The options object is actually just a way to extend the simple-cli API. Keys in the object are options allowed as part of the task configuration data and the values are the handlers for those options. So if you need more cowbell in your cli wrapper, you can do that:

var cli = require('simple-cil');
 
module.exports = cli('foo', {
  custom: {
    moreCowbell: function(val, cb) {
      // val is the user-assigned config value of "moreCowbell," e.g.
      // grunt.initConfig({
      //   foo: {
      //     bar: {
      //       options: {
      //         moreCowbell: 'blah'
      //       }
      //     }
      //   }
      // });
 
      // Now "this.target" is "halb" . . . probably not that useful, but it's just an example
      this.target = val.split('').reverse().join('');
      cb();
    }
  }
});

The handlers for custom opts are called immediately before the child process is spawned (so all the arguments have already been aggregated and put in the right form). The parameters passed to the handler are the value supplied by the user and a callback. The context within the function is the simple-cli context, the same as in the callback option above.

flags

Optional.

By default, any options (things with -- and - at the front) will be passed after any args. So for example:

grunt.initConfig({
  git: {
    push: {
      options: {
        f: true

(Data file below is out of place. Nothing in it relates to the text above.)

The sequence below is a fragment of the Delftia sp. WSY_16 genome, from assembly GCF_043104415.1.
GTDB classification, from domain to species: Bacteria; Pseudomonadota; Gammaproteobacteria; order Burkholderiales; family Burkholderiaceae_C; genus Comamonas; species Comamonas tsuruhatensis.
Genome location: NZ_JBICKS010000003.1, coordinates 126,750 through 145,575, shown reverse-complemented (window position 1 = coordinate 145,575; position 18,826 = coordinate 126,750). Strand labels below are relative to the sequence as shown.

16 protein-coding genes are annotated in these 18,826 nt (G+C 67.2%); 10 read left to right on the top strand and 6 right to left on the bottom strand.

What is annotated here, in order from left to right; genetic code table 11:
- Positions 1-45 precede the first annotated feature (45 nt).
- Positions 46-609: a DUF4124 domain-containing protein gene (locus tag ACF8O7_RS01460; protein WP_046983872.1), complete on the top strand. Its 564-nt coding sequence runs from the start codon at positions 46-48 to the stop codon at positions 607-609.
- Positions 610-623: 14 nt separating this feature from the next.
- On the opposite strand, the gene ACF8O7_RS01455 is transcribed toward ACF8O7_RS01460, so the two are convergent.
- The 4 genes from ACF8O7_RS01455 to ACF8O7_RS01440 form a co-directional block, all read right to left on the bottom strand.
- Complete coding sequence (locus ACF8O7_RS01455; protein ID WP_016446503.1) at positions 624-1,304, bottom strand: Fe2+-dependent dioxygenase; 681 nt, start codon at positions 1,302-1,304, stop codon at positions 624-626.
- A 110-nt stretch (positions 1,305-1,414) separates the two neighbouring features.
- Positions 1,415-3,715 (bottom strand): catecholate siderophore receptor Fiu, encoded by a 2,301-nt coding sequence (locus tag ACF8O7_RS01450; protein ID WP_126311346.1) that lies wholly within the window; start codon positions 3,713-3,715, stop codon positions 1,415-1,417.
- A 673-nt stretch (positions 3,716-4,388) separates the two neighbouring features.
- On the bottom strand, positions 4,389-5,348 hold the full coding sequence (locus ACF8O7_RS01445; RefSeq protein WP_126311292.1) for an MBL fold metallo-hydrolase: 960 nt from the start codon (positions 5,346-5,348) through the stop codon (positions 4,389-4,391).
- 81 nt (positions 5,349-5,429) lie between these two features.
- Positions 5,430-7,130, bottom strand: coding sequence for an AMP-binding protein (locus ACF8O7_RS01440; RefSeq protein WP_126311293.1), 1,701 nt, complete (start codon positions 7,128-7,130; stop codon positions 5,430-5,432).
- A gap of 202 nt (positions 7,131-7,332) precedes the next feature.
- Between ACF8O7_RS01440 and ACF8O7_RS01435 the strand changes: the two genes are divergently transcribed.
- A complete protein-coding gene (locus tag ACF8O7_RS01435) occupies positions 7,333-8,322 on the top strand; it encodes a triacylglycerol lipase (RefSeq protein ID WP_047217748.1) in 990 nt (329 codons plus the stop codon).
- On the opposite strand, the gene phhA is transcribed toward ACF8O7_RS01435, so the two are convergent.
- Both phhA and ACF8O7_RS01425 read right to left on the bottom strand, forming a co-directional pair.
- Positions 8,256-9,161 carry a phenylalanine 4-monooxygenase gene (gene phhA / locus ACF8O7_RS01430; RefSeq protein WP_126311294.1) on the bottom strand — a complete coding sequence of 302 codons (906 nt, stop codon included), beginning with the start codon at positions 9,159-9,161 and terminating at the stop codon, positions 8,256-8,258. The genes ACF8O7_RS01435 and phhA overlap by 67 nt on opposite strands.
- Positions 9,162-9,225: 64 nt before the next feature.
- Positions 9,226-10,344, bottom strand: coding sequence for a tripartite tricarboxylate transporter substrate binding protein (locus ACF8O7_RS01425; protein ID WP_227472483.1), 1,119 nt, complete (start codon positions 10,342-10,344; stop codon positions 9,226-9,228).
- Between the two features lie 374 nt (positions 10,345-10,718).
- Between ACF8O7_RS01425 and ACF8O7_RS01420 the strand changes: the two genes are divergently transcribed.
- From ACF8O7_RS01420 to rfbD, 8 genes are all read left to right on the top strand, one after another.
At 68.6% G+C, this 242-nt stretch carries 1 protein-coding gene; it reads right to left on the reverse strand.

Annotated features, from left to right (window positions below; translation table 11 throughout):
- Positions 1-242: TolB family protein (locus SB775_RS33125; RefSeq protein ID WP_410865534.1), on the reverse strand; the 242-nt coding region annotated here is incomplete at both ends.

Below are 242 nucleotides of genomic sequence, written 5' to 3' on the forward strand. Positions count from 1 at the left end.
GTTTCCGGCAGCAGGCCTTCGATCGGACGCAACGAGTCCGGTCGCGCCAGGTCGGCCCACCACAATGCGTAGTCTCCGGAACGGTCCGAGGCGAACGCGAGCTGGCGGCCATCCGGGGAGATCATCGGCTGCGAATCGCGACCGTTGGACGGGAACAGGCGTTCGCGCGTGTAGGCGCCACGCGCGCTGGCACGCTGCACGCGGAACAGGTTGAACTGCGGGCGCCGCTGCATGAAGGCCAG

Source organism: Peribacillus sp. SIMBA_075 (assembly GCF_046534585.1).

},
      args: ['origin', 'master']
    }
  }
});

will generate the command git push origin master -f. Most of the time, placement of flags doesn't affect the command, but sometimes it does, like in the case of nyc which has flags of its own that should be passed to the nyc executable itself, followed by args, which is the executable nyc should attempt to run, followed by that executables flags. If the executable you're wrapping works like this, pass flags: 'before' in options. E.g.

const cli = require('simple-cli');
 
module.exports = cli('nyc', {
  standalone: true,
  flags: 'before'
});

That will allow users to do this:

grunt.initConfig({
  nyc: {
    mocha: {
      options: {
        cwd: 'app'
      },
      args: ['mocha', '--require', 'should']
    }
  }
});

Now, when grunt nyc:mocha is run, the command it will generate will be nyc --cwd app mocha --require should. Note how options to the sub-executable here are passed under args (you could alternatively pass them as rawArgs since those are added last). If they were placed under options, they would be passed as flags to nyc instead of mocha.

standalone

Optional.

Some executables don't have subcommands, like mkdir for example. If you're wrapping an executable of this type, pass standalone: true in the options and simple-cli will not include a subcommand in the shell command it generates. Note that this option is only for executables that always and only standalone. Some executables do some default thing when no subcommand is passed, but still support subcommands. mocha, for example, runs tests when run by itself, but you can also say mocha init to setup a project. For this kind of executable, see cmd: false above.

Install

npm i simple-cli

DownloadsWeekly Downloads

598

Version

5.0.5

License

MIT

Unpacked Size

68.6 kB

Total Files

26

Last publish

Collaborators

  • avatar